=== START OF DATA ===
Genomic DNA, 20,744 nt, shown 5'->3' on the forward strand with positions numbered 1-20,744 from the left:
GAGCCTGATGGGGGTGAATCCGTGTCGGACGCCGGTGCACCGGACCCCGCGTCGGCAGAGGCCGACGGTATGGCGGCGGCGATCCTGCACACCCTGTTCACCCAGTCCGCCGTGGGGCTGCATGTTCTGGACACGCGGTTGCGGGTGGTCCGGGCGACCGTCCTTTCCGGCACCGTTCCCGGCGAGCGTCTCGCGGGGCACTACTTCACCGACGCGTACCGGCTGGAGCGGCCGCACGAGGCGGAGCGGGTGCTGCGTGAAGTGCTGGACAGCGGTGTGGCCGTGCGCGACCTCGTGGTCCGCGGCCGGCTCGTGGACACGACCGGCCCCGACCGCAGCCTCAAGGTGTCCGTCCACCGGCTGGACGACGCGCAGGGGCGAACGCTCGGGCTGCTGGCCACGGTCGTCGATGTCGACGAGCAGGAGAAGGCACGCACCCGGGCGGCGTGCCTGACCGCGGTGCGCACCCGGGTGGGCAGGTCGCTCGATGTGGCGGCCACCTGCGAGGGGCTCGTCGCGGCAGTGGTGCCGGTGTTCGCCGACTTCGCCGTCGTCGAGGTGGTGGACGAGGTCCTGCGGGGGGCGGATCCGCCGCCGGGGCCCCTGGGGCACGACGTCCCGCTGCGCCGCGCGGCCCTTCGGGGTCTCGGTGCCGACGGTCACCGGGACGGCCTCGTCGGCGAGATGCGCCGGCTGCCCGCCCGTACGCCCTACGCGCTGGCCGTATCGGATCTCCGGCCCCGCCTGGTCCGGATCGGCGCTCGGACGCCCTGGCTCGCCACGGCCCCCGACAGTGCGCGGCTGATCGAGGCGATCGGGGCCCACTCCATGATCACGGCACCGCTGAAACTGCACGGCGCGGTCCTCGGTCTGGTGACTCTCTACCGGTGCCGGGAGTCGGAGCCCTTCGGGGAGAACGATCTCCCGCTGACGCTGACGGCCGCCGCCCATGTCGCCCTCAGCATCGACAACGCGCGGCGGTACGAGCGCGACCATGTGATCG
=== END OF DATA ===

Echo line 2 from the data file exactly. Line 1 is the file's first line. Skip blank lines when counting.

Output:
GAGCCTGATGGGGGTGAATCCGTGTCGGACGCCGGTGCACCGGACCCCGCGTCGGCAGAGGCCGACGGTATGGCGGCGGCGATCCTGCACACCCTGTTCACCCAGTCCGCCGTGGGGCTGCATGTTCTGGACACGCGGTTGCGGGTGGTCCGGGCGACCGTCCTTTCCGGCACCGTTCCCGGCGAGCGTCTCGCGGGGCACTACTTCACCGACGCGTACCGGCTGGAGCGGCCGCACGAGGCGGAGCGGGTGCTGCGTGAAGTGCTGGACAGCGGTGTGGCCGTGCGCGACCTCGTGGTCCGCGGCCGGCTCGTGGACACGACCGGCCCCGACCGCAGCCTCAAGGTGTCCGTCCACCGGCTGGACGACGCGCAGGGGCGAACGCTCGGGCTGCTGGCCACGGTCGTCGATGTCGACGAGCAGGAGAAGGCACGCACCCGGGCGGCGTGCCTGACCGCGGTGCGCACCCGGGTGGGCAGGTCGCTCGATGTGGCGGCCACCTGCGAGGGGCTCGTCGCGGCAGTGGTGCCGGTGTTCGCCGACTTCGCCGTCGTCGAGGTGGTGGACGAGGTCCTGCGGGGGGCGGATCCGCCGCCGGGGCCCCTGGGGCACGACGTCCCGCTGCGCCGCGCGGCCCTTCGGGGTCTCGGTGCCGACGGTCACCGGGACGGCCTCGTCGGCGAGATGCGCCGGCTGCCCGCCCGTACGCCCTACGCGCTGGCCGTATCGGATCTCCGGCCCCGCCTGGTCCGGATCGGCGCTCGGACGCCCTGGCTCGCCACGGCCCCCGACAGTGCGCGGCTGATCGAGGCGATCGGGGCCCACTCCATGATCACGGCACCGCTGAAACTGCACGGCGCGGTCCTCGGTCTGGTGACTCTCTACCGGTGCCGGGAGTCGGAGCCCTTCGGGGAGAACGATCTCCCGCTGACGCTGACGGCCGCCGCCCATGTCGCCCTCAGCATCGACAACGCGCGGCGGTACGAGCGCGACCATGTGATCG